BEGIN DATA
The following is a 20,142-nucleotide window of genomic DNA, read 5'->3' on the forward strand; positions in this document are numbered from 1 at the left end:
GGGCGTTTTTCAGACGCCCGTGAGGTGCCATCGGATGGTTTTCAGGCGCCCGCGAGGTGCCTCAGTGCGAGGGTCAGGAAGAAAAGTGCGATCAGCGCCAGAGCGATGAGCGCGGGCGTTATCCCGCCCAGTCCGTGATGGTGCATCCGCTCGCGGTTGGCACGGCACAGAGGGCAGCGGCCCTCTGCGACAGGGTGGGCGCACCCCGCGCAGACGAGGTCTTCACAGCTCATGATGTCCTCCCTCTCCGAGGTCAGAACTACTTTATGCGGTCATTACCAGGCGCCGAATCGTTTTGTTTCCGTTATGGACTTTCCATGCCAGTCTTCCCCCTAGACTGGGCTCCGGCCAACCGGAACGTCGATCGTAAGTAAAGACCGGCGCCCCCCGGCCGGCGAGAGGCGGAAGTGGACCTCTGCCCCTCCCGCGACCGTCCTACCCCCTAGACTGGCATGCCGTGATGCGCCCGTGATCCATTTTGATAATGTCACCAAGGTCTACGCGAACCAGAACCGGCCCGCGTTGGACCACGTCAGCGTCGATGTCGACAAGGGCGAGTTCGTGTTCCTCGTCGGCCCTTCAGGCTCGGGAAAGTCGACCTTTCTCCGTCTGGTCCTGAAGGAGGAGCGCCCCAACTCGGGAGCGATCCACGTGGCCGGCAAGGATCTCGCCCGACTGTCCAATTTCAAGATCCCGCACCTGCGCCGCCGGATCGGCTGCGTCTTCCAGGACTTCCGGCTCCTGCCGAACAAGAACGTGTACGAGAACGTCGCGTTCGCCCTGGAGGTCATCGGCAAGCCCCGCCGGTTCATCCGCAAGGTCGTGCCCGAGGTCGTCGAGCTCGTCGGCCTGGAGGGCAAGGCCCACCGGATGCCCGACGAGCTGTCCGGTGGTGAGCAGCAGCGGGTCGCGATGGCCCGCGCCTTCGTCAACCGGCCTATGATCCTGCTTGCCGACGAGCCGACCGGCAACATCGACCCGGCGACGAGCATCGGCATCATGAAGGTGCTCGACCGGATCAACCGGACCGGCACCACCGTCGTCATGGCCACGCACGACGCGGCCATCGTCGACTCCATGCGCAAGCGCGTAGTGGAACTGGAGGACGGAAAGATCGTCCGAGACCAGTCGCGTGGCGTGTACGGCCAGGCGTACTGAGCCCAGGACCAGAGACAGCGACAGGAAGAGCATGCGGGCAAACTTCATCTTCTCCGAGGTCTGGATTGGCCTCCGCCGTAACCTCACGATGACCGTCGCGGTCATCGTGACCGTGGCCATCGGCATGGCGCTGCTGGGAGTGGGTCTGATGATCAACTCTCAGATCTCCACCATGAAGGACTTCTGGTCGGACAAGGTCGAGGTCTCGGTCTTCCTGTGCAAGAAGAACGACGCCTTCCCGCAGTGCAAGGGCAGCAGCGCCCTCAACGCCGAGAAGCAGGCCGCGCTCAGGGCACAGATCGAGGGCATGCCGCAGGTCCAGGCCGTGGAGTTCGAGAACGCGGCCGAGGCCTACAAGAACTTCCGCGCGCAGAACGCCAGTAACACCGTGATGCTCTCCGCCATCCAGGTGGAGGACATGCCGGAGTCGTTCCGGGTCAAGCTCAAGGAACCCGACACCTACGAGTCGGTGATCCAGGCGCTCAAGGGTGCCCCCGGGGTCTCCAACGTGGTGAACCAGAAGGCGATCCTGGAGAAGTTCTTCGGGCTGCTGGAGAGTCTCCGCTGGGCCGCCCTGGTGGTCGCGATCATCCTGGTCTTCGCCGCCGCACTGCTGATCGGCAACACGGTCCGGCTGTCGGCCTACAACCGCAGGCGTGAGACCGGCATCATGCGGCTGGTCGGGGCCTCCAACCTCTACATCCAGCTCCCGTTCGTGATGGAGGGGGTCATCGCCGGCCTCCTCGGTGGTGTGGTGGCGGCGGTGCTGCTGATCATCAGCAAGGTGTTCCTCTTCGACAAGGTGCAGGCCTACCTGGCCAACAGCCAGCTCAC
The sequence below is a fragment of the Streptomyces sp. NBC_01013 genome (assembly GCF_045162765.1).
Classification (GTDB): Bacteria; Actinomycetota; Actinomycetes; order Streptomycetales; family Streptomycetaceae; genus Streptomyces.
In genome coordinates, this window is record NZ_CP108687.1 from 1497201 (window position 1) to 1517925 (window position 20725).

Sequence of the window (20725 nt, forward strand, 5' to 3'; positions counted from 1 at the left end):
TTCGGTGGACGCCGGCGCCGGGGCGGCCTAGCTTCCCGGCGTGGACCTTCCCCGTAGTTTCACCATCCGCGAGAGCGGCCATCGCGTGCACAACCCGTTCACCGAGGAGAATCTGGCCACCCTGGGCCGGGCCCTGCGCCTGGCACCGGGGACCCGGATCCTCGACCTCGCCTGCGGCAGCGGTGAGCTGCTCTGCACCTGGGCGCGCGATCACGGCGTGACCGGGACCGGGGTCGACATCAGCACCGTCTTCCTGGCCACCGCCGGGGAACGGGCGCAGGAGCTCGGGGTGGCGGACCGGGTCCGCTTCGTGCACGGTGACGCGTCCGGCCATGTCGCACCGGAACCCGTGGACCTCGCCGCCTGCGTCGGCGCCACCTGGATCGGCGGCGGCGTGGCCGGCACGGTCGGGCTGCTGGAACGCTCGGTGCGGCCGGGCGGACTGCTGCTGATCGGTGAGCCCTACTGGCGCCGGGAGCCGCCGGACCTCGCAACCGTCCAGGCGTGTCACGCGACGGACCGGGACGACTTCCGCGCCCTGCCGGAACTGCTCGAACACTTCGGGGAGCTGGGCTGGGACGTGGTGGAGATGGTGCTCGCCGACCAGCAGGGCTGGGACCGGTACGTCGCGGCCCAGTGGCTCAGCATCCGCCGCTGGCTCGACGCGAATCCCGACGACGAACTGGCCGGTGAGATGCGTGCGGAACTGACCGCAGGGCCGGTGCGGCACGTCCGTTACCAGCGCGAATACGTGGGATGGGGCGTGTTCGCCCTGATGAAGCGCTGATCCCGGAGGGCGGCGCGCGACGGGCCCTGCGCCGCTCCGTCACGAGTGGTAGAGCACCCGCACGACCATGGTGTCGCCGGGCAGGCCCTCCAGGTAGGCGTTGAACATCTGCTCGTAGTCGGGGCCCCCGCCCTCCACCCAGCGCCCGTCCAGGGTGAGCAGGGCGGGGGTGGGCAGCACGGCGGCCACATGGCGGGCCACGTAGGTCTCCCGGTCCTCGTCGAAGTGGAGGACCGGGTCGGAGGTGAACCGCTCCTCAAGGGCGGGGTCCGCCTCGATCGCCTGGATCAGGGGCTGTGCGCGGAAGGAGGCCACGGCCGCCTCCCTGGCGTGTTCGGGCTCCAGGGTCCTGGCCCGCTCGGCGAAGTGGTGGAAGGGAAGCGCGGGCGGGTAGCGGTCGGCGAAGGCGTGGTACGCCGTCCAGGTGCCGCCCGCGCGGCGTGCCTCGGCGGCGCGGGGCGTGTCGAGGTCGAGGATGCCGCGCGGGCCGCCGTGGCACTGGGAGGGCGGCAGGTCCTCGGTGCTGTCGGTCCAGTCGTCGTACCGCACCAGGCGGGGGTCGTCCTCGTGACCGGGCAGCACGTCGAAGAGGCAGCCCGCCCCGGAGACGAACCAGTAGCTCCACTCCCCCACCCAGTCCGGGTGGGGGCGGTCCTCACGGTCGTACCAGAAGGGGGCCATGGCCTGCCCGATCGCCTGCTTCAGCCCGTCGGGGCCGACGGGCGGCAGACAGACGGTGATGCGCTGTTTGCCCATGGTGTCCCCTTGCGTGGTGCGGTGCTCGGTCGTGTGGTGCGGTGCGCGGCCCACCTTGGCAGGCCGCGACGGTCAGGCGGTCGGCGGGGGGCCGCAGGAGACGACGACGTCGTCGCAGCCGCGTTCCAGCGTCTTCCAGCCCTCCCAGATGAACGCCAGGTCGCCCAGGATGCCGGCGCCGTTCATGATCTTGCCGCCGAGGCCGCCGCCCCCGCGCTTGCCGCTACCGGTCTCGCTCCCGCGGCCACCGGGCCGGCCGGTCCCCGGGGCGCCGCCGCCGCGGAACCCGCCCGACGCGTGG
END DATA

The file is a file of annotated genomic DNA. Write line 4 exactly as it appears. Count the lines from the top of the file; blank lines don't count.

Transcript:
Classification (GTDB): Bacteria; Actinomycetota; Actinomycetes; order Streptomycetales; family Streptomycetaceae; genus Streptomyces.